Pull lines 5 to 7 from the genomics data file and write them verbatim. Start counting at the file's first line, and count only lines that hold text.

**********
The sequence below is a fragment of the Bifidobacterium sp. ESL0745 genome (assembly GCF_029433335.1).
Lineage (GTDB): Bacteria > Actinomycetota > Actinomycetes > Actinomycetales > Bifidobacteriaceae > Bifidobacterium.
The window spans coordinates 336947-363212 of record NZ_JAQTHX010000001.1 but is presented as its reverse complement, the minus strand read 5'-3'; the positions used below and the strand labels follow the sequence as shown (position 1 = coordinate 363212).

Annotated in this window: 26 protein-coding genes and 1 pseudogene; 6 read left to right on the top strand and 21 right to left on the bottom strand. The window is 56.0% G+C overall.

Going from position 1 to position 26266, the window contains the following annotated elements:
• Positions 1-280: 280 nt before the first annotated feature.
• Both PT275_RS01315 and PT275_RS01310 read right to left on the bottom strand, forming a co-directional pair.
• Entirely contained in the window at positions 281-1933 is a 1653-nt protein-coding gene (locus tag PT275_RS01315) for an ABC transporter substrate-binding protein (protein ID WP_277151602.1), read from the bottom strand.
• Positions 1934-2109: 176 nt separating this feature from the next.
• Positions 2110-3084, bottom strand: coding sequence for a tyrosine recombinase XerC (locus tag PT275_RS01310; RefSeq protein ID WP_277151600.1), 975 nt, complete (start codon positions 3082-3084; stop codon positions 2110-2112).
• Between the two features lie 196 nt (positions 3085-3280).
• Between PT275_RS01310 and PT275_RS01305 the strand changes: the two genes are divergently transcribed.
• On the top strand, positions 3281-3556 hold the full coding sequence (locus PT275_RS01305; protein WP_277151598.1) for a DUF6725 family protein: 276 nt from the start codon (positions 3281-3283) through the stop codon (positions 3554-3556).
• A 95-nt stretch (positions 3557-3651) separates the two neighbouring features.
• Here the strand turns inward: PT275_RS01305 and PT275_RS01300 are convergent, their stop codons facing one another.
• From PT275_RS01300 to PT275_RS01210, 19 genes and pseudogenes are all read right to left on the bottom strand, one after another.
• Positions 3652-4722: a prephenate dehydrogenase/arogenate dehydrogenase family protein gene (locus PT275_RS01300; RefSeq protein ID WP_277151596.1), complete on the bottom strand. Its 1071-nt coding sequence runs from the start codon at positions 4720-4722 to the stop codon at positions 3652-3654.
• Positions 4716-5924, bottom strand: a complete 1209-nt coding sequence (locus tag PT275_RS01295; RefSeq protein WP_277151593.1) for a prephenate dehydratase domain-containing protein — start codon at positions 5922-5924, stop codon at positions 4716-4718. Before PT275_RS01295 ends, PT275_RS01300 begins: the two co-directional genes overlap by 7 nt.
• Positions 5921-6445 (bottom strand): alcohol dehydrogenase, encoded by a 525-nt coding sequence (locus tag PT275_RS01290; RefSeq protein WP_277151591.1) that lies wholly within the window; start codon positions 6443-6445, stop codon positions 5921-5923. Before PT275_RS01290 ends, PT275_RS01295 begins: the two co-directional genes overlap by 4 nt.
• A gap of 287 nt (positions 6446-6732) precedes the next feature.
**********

Going from position 1 to position 26266, the window contains the following annotated elements:
• Positions 1-280: 280 nt before the first annotated feature.
• Both PT275_RS01315 and PT275_RS01310 read right to left on the bottom strand, forming a co-directional pair.